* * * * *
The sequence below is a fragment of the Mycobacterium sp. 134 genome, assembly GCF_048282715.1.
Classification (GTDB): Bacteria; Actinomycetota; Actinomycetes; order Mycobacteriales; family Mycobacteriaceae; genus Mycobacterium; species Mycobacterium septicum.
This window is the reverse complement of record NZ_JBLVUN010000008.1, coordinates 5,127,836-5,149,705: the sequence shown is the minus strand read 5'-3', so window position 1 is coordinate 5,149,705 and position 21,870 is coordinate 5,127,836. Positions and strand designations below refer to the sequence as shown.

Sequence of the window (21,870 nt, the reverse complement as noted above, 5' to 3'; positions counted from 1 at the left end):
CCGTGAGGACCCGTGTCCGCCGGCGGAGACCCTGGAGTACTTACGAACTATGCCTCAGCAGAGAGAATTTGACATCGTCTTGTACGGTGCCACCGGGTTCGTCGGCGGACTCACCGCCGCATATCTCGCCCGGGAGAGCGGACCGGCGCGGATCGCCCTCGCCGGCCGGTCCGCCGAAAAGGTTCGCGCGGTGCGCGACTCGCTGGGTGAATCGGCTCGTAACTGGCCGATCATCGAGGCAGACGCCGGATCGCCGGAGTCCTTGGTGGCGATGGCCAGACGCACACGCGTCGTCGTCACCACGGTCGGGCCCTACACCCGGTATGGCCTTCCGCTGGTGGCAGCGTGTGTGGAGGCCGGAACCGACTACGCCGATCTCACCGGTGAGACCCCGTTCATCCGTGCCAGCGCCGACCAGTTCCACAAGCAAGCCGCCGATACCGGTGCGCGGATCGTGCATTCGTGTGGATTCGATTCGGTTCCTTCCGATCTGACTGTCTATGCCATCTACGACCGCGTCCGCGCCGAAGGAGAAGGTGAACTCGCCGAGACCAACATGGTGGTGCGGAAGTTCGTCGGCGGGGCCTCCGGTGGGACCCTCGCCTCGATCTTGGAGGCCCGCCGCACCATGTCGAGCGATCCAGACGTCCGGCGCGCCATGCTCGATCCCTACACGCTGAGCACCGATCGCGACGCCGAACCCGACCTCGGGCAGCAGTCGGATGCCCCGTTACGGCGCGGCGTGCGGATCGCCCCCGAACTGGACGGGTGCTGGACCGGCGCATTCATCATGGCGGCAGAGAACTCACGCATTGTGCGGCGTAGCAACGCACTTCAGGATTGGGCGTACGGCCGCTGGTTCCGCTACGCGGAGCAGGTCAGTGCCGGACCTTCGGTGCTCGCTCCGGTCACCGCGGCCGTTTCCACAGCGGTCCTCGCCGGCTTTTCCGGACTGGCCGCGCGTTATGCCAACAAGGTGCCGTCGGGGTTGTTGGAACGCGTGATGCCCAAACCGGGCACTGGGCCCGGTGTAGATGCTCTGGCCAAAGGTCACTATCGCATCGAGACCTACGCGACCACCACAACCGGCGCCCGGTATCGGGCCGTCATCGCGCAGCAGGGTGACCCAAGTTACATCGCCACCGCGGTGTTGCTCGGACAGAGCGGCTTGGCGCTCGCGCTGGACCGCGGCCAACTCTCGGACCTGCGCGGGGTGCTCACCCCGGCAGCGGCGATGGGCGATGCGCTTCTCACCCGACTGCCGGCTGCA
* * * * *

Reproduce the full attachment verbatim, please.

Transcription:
The sequence below is a fragment of the Mycobacterium sp. 134 genome, assembly GCF_048282715.1.
Classification (GTDB): Bacteria; Actinomycetota; Actinomycetes; order Mycobacteriales; family Mycobacteriaceae; genus Mycobacterium; species Mycobacterium septicum.
This window is the reverse complement of record NZ_JBLVUN010000008.1, coordinates 5,127,836-5,149,705: the sequence shown is the minus strand read 5'-3', so window position 1 is coordinate 5,149,705 and position 21,870 is coordinate 5,127,836. Positions and strand designations below refer to the sequence as shown.

Sequence of the window (21,870 nt, the reverse complement as noted above, 5' to 3'; positions counted from 1 at the left end):
CCGTGAGGACCCGTGTCCGCCGGCGGAGACCCTGGAGTACTTACGAACTATGCCTCAGCAGAGAGAATTTGACATCGTCTTGTACGGTGCCACCGGGTTCGTCGGCGGACTCACCGCCGCATATCTCGCCCGGGAGAGCGGACCGGCGCGGATCGCCCTCGCCGGCCGGTCCGCCGAAAAGGTTCGCGCGGTGCGCGACTCGCTGGGTGAATCGGCTCGTAACTGGCCGATCATCGAGGCAGACGCCGGATCGCCGGAGTCCTTGGTGGCGATGGCCAGACGCACACGCGTCGTCGTCACCACGGTCGGGCCCTACACCCGGTATGGCCTTCCGCTGGTGGCAGCGTGTGTGGAGGCCGGAACCGACTACGCCGATCTCACCGGTGAGACCCCGTTCATCCGTGCCAGCGCCGACCAGTTCCACAAGCAAGCCGCCGATACCGGTGCGCGGATCGTGCATTCGTGTGGATTCGATTCGGTTCCTTCCGATCTGACTGTCTATGCCATCTACGACCGCGTCCGCGCCGAAGGAGAAGGTGAACTCGCCGAGACCAACATGGTGGTGCGGAAGTTCGTCGGCGGGGCCTCCGGTGGGACCCTCGCCTCGATCTTGGAGGCCCGCCGCACCATGTCGAGCGATCCAGACGTCCGGCGCGCCATGCTCGATCCCTACACGCTGAGCACCGATCGCGACGCCGAACCCGACCTCGGGCAGCAGTCGGATGCCCCGTTACGGCGCGGCGTGCGGATCGCCCCCGAACTGGACGGGTGCTGGACCGGCGCATTCATCATGGCGGCAGAGAACTCACGCATTGTGCGGCGTAGCAACGCACTTCAGGATTGGGCGTACGGCCGCTGGTTCCGCTACGCGGAGCAGGTCAGTGCCGGACCTTCGGTGCTCGCTCCGGTCACCGCGGCCGTTTCCACAGCGGTCCTCGCCGGCTTTTCCGGACTGGCCGCGCGTTATGCCAACAAGGTGCCGTCGGGGTTGTTGGAACGCGTGATGCCCAAACCGGGCACTGGGCCCGGTGTAGATGCTCTGGCCAAAGGTCACTATCGCATCGAGACCTACGCGACCACCACAACCGGCGCCCGGTATCGGGCCGTCATCGCGCAGCAGGGTGACCCAAGTTACATCGCCACCGCGGTGTTGCTCGGACAGAGCGGCTTGGCGCTCGCGCTGGACCGCGGCCAACTCTCGGACCTGCGCGGGGTGCTCACCCCGGCAGCGGCGATGGGCGATGCGCTTCTCACCCGACTGCCGGCTGCA